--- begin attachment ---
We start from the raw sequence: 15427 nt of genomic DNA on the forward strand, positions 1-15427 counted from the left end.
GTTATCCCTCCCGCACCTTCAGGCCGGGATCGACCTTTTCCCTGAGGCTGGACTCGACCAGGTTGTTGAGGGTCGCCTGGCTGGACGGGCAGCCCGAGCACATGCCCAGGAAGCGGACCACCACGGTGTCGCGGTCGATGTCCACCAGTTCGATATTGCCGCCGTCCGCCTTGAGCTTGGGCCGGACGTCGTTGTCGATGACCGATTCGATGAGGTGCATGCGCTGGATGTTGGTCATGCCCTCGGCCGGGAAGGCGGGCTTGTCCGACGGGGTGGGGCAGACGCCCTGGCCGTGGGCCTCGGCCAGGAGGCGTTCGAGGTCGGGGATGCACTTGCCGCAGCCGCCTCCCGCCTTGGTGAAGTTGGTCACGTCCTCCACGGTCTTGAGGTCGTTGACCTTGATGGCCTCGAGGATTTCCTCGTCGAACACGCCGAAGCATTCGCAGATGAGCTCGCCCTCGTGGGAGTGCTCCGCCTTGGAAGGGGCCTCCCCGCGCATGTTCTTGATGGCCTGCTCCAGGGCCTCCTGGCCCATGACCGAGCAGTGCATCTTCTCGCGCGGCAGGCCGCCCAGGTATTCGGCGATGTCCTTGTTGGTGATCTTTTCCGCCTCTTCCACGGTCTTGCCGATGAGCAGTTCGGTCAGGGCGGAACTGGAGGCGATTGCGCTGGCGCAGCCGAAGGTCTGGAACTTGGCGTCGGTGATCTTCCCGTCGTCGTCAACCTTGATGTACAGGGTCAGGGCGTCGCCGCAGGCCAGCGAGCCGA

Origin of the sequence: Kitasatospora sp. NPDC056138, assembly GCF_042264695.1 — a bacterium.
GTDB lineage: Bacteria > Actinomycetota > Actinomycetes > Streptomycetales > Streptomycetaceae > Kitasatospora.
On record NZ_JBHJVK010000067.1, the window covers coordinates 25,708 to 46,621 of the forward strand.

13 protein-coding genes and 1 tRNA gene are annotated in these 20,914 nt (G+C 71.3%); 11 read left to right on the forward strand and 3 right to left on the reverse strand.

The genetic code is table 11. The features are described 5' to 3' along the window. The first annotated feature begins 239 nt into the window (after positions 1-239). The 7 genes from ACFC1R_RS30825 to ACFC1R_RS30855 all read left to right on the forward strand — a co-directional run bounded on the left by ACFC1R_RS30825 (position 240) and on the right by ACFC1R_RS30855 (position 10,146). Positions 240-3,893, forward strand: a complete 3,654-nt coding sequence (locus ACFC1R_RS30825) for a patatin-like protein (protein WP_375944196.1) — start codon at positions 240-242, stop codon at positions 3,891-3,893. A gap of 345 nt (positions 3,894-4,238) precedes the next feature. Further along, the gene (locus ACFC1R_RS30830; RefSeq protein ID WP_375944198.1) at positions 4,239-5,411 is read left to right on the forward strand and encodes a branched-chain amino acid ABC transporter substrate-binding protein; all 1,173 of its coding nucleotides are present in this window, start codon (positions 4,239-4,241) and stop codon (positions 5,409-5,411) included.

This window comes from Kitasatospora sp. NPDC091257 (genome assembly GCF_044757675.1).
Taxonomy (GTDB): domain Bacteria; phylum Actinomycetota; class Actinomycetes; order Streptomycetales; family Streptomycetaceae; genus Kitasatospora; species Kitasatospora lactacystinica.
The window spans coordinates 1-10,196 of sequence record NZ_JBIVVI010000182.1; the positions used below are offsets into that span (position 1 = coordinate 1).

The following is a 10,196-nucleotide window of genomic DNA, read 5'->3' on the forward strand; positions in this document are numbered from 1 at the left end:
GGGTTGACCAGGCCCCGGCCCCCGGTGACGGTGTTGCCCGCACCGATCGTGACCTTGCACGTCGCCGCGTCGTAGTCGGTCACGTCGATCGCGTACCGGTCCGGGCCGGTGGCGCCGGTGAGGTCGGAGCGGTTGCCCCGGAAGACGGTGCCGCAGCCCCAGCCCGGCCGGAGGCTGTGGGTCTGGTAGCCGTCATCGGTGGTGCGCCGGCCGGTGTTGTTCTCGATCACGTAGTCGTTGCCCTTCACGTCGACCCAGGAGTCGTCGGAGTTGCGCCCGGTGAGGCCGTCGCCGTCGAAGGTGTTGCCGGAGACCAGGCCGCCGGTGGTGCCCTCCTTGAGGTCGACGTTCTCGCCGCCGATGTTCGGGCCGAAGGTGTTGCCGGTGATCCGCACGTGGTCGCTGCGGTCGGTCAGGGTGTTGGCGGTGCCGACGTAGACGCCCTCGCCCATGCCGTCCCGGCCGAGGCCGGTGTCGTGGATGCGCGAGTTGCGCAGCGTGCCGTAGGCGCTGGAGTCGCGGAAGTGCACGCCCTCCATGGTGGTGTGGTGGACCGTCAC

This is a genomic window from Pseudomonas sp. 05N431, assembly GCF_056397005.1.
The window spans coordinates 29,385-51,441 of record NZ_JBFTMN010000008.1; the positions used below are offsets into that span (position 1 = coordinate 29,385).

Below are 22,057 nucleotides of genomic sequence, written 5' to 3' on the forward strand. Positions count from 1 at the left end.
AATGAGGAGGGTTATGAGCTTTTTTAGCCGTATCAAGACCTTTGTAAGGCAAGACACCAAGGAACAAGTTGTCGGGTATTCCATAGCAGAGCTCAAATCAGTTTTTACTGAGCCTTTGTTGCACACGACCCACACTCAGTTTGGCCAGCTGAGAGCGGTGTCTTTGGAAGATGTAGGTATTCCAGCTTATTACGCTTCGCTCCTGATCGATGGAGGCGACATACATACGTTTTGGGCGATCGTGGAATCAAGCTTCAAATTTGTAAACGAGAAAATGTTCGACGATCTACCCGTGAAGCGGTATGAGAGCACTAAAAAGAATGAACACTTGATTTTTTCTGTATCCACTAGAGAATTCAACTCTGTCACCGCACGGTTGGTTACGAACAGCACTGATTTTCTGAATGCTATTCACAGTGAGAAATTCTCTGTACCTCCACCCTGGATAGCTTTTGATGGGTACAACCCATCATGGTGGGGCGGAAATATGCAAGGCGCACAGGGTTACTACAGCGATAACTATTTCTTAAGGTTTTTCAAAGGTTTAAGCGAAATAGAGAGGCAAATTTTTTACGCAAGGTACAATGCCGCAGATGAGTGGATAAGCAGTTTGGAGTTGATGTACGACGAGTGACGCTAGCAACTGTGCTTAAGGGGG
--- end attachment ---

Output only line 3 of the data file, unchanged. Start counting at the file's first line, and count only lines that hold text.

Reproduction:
Origin of the sequence: Kitasatospora sp. NPDC056138, assembly GCF_042264695.1 — a bacterium.